It makes me think how small Washington used to be. That was back before the grunge explosion changed our music scene. It was before Microsoft gave jobs to I don't know how many thousands of people. Back when there was a billboard in Seattle that said "Will the last person to leave Seattle please turn out the lights?" It really was a small community. Everyone who was of a certain age at that time has their own Kurt Cobain story. I have several. My best is when he stumbled into me at a Melvins show in Olympia and vomited on my shoes. No, I did NOT save them. He wasn't that famous at the time. I don't think anyone could be famous enough for me to save their vomit though. That's just disgusting.
My brother gave me a tape that his friend Jerome had smuggled out of Sub Pop, where he worked. It was a rough set of songs that Nirvana had recorded, and I was all over it. My copy of Bleach was on its last legs. I loved those songs so much, I listened to it all spring and summer. The songs were amazing. When I first heard Smells Like Teen Spirit on the radio in 1991 I literally screamed, I couldn't believe that song was being played on the air. It was a different version than the one I had, but it was instantly recognizable. Then Nevermind came out, and nothing was ever the same really. Those songs on that bootleg tape were awesome though. I liked most of them better than what eventually made it to the recording. There was one song that was never issued that I know of. It was my favorite song ever. It was incredible. I have no idea what it was called, because bootleg tapes have no names. I have listened to Nirvana boxed sets with "previously unreleased!!!" all over the labels and have still never heard the song. Someone stole my tape from me though, and my brother's copy is long gone. I haven't heard that song in almost 20 years, but I still ache for it sometimes.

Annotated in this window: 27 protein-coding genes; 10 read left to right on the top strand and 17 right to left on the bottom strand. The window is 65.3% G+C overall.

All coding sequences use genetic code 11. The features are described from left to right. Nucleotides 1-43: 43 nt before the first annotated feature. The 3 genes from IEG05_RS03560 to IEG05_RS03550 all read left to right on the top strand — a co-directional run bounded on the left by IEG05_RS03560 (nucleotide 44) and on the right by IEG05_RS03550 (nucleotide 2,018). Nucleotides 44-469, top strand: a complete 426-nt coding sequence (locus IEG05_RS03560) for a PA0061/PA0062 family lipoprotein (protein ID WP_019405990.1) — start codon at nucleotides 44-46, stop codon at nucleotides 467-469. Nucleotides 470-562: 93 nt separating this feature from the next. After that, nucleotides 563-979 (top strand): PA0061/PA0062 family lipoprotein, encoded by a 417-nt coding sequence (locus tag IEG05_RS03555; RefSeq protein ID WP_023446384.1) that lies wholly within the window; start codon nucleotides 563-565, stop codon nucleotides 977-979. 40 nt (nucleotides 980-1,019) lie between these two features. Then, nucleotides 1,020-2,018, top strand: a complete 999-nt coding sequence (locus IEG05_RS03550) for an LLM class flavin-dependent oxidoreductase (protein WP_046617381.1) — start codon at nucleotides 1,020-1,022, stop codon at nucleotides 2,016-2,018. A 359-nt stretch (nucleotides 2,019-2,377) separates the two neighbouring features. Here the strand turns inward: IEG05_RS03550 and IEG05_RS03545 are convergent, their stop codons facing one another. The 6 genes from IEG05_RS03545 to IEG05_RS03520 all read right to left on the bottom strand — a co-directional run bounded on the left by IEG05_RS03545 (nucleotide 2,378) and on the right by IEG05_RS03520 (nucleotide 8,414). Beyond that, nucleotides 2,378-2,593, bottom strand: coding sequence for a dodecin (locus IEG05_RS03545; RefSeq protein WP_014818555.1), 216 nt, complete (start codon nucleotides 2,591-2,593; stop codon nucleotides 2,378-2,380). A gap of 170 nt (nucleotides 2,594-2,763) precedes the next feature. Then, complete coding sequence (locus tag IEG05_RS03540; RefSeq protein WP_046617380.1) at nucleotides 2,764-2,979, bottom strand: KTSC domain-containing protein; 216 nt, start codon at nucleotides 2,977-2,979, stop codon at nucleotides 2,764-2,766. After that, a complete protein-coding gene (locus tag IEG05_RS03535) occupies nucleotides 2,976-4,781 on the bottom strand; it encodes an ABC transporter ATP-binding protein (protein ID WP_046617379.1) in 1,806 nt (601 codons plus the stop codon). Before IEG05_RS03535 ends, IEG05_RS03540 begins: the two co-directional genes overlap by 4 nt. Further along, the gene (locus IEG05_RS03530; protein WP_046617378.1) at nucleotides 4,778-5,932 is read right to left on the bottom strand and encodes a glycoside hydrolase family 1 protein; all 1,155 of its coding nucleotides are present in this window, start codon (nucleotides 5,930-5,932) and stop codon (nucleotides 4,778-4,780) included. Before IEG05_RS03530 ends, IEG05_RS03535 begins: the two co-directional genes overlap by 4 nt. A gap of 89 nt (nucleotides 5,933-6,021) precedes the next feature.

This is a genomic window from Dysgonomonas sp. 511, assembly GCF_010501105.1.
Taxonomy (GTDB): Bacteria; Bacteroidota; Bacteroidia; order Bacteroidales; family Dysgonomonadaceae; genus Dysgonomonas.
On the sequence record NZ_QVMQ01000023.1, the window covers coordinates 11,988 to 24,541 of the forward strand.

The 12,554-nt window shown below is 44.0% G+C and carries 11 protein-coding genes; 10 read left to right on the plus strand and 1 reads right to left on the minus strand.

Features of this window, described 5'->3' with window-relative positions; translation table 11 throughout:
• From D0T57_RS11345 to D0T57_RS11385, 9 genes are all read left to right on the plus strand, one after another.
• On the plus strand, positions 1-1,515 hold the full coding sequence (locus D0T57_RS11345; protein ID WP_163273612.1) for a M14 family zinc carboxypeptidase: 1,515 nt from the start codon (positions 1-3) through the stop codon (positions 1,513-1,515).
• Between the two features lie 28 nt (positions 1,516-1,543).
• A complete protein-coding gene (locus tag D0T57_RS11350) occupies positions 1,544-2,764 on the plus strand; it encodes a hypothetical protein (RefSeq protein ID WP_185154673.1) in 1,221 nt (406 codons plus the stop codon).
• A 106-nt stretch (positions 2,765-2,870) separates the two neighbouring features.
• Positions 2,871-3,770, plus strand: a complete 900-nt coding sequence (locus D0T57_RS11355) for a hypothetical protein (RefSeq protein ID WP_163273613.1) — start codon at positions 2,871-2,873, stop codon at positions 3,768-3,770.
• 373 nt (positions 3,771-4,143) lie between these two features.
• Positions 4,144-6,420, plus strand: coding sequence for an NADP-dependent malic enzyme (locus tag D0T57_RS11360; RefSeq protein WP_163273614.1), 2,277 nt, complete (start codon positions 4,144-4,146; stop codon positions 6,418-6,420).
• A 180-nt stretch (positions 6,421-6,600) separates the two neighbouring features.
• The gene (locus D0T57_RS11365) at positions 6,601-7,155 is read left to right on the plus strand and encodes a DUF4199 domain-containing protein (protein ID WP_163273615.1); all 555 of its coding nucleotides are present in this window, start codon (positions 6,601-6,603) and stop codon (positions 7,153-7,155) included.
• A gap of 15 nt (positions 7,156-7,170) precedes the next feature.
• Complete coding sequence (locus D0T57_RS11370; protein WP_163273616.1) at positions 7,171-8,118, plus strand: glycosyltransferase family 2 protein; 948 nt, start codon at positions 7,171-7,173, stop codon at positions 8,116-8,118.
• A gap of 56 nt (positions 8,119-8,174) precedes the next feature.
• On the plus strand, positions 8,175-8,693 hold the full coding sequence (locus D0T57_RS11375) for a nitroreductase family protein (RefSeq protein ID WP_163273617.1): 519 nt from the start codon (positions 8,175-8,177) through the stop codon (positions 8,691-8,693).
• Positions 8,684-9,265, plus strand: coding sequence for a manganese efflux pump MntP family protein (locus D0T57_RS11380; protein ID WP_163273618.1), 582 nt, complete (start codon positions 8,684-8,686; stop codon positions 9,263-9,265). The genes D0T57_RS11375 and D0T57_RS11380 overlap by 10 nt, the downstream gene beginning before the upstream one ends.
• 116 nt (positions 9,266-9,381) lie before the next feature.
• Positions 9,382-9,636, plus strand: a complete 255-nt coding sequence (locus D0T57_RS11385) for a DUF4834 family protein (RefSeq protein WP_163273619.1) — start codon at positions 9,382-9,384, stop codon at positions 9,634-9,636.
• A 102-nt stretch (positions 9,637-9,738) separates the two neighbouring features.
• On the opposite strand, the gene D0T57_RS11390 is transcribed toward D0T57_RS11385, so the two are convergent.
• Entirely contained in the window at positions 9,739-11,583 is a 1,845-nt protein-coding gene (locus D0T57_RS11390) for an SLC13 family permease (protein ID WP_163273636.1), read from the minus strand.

My husband is acquainted with Krist Novoselic, the former bassist, for reasons wholly unassociated with music. I've met with him a couple of times, and of course told him what a profound effect his band's music had on me as a teenager. He was very nice about it, but I got the feeling that he was probably tired of hearing that from people. I overheard someone ask him what his favorite Nirvana song was, and he kind of sighed and said "I guess Smells Like Teen Spirit. It bought my house." Then he totally changed the subject and turned away. I have been tempted, very tempted to ask him if he has any old studio recordings from the time they were laying down tracks at SubPop for what eventually was released as Nevermind (I think on Geffen records maybe?) But I never have. Who wants to admit that they were in possession of a stolen bootleg copy of someone's work like that? Did I steal it myself? No. Did I love it dearly? Yes. Would that matter to him? Probably not. I can't imagine, as a writer, if someone said to me "Oh my god, my brother's friend was over at your house, and he printed out your novel Blink and gave it to my brother, who gave it to me, and I read if over and over and I really loved it, but my copy's gone. I was really excited when you were published, but the book had totally changed, and I liked it better before. Do you still have an old copy, dated around about July 2009 that you could email me? I'd love to read it again." Yeah. When I put it that way, that's really fucking lame. I'm glad I haven't mentioned it.
Wow. This post sure did ramble.
What would you have done? - I chugged out of NYC on Friday to attend Malice Domestic, a lovely reader convention that is now the place I catch up with old friends, make new ones, and ...
7 hours ago